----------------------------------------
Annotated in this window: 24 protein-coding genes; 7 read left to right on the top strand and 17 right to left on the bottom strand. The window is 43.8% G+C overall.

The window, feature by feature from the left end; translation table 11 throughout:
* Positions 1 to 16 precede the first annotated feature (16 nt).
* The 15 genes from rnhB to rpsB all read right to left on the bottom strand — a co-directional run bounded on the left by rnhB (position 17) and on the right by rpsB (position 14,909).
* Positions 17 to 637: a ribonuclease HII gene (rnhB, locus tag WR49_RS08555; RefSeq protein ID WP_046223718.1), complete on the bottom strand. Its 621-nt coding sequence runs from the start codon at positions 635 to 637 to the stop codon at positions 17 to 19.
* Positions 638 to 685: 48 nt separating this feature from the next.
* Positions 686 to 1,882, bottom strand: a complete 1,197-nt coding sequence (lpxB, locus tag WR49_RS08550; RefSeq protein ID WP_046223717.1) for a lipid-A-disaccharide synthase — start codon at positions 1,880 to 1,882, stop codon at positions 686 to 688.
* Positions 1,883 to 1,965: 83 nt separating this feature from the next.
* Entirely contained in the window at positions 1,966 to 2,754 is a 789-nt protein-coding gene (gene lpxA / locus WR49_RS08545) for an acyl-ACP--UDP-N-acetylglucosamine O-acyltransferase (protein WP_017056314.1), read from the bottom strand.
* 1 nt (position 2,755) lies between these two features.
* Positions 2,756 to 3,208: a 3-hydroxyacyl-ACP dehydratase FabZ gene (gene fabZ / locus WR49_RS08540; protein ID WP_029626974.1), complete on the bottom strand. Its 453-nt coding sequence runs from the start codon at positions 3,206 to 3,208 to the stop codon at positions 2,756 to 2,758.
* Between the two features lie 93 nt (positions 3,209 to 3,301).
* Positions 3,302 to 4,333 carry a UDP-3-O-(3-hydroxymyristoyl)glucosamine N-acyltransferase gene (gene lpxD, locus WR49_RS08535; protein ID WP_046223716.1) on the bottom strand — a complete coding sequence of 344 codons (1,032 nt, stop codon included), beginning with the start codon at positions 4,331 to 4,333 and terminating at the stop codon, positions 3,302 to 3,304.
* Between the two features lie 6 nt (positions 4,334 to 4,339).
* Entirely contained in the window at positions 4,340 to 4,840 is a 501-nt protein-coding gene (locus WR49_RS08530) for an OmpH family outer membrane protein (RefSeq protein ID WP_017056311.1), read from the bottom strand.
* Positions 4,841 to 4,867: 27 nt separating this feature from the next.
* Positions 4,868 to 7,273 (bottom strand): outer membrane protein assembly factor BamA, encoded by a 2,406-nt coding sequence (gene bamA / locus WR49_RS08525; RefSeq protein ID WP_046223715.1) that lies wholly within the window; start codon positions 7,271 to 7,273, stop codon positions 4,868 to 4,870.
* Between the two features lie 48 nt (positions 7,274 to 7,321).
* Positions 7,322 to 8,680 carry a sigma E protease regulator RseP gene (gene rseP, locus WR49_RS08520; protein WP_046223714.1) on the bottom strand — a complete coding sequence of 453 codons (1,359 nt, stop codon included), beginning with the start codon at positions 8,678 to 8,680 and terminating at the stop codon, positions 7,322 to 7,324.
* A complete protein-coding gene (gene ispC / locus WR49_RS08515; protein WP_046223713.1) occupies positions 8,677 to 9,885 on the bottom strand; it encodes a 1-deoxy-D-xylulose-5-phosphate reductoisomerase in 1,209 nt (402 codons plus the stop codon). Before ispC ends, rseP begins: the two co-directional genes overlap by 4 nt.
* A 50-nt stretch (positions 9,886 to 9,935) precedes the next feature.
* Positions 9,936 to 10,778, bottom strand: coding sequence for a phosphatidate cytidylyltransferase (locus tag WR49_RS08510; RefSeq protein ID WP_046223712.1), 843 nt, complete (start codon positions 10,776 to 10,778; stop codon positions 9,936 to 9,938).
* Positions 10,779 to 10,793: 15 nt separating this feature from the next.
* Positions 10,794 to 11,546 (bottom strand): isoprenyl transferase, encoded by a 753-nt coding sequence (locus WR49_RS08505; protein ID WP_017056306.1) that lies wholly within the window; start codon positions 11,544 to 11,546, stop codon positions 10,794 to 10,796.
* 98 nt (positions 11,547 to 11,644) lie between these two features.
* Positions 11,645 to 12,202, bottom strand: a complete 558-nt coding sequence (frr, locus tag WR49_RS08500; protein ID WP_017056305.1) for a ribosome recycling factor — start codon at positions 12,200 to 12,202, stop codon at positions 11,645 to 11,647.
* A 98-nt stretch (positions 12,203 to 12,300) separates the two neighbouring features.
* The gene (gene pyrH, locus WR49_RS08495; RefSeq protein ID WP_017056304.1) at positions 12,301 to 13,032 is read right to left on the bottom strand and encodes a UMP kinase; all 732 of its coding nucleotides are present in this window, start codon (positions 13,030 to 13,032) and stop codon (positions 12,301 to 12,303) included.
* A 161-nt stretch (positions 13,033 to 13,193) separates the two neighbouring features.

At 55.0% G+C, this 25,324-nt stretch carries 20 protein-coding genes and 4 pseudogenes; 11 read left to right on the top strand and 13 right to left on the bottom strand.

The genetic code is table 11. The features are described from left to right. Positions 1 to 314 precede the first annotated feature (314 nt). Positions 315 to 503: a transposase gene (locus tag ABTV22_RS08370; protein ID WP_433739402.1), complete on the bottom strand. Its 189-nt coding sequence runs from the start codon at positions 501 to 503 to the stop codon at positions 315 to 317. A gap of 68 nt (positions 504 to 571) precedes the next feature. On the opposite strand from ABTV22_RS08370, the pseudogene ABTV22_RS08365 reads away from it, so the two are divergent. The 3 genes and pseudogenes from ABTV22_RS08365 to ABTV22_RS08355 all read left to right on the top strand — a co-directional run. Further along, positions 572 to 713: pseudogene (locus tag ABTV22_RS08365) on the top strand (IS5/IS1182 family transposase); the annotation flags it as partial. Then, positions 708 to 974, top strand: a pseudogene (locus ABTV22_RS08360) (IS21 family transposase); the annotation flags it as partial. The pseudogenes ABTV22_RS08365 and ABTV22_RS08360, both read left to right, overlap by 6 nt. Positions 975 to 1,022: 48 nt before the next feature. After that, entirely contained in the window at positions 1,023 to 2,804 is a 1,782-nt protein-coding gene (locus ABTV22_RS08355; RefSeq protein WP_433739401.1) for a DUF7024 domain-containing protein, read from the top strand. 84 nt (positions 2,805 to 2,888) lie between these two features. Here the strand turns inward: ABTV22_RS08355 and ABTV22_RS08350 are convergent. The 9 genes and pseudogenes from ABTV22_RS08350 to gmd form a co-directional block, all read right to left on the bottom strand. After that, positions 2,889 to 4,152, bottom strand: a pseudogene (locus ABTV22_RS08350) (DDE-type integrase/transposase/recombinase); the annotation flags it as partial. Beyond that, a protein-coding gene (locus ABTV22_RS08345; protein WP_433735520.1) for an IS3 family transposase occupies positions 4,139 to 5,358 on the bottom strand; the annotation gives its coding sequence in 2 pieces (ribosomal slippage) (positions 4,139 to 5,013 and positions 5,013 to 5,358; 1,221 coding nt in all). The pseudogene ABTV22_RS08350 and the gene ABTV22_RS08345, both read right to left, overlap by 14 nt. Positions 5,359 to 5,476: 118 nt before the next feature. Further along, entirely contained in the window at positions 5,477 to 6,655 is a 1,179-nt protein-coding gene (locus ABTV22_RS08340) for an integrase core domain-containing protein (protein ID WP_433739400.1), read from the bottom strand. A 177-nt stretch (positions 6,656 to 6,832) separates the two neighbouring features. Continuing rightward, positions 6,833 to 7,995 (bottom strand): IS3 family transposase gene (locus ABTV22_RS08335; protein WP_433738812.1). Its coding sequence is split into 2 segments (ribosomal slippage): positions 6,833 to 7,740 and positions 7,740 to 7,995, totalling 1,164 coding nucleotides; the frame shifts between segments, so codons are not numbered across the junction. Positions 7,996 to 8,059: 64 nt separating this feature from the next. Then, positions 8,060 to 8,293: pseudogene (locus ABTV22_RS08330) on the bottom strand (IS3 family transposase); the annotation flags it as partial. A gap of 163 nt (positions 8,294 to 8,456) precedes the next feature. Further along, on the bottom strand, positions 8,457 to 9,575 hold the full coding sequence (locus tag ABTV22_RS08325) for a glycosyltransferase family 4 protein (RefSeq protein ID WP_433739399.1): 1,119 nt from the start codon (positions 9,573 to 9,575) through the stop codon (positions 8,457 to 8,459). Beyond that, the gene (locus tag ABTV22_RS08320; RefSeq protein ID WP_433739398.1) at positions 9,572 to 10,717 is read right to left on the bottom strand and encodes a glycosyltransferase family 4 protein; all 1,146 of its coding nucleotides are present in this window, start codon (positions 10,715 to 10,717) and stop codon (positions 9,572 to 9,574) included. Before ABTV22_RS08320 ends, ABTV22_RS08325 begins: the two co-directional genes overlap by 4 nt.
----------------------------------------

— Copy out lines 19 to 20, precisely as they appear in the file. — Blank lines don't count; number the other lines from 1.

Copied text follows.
* Positions 7,322 to 8,680 carry a sigma E protease regulator RseP gene (gene rseP, locus WR49_RS08520; protein WP_046223714.1) on the bottom strand — a complete coding sequence of 453 codons (1,359 nt, stop codon included), beginning with the start codon at positions 8,678 to 8,680 and terminating at the stop codon, positions 7,322 to 7,324.
* A complete protein-coding gene (gene ispC / locus WR49_RS08515; protein WP_046223713.1) occupies positions 8,677 to 9,885 on the bottom strand; it encodes a 1-deoxy-D-xylulose-5-phosphate reductoisomerase in 1,209 nt (402 codons plus the stop codon). Before ispC ends, rseP begins: the two co-directional genes overlap by 4 nt.